Capital gains: The profit resulting from investment in stocks and shares.

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IN THE stock market, stocks are often referred to as equity instruments. After investors purchase stocks or shares, they become shareholders or owners of a company.

Once the shares of the company are listed on the stock exchange, the shareholders can sell their shares in the market at any time.

There are about 774 listed companies (Mainboard and Catalist) on the Singapore Exchange whereby you can buy shares from. The volume and price are determined by the supply and demand for those shares.

There are different types of shares, including: ordinary shares, preference shares, loan stocks, and so on.

When a company issues an equity instrument like stocks, it is done through a process called an initial public offering (IPO). In this case, public investors are invited to buy “ownership” or subscribe to pre-determined prices of a company.

Two ways to make money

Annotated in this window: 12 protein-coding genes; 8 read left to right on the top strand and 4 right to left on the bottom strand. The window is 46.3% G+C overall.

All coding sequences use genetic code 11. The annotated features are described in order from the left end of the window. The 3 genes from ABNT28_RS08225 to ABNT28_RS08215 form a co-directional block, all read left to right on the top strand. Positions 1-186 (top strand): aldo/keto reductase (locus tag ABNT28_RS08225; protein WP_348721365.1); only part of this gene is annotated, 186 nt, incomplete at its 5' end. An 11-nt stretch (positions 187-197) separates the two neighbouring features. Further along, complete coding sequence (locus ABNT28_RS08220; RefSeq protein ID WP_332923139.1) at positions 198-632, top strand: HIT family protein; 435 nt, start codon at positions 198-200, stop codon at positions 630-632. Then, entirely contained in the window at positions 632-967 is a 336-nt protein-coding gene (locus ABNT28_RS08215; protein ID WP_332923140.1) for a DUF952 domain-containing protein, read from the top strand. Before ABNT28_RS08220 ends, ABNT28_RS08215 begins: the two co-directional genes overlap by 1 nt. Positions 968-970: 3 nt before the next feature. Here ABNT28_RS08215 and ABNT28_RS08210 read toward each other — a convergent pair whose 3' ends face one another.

Dividend Payments: Investors can make money from yearly payout dividends from the invested company. Generally, bigger and established, listed companies are popular with investors because of their track record of consistently churning out profits. They are considered blue chip companies.

The company’s board of directors will reserve the right to declare dividends. Regardless of the company’s performance, the board of directors have the option to either pay out dividends for shareholders, or reinvest the profits back into the company.

At the company’s annual general meeting, shareholders also have a “voice” in major decisions like issuing dividends. However, voting rights are proportionate to the number of shares held by shareholders.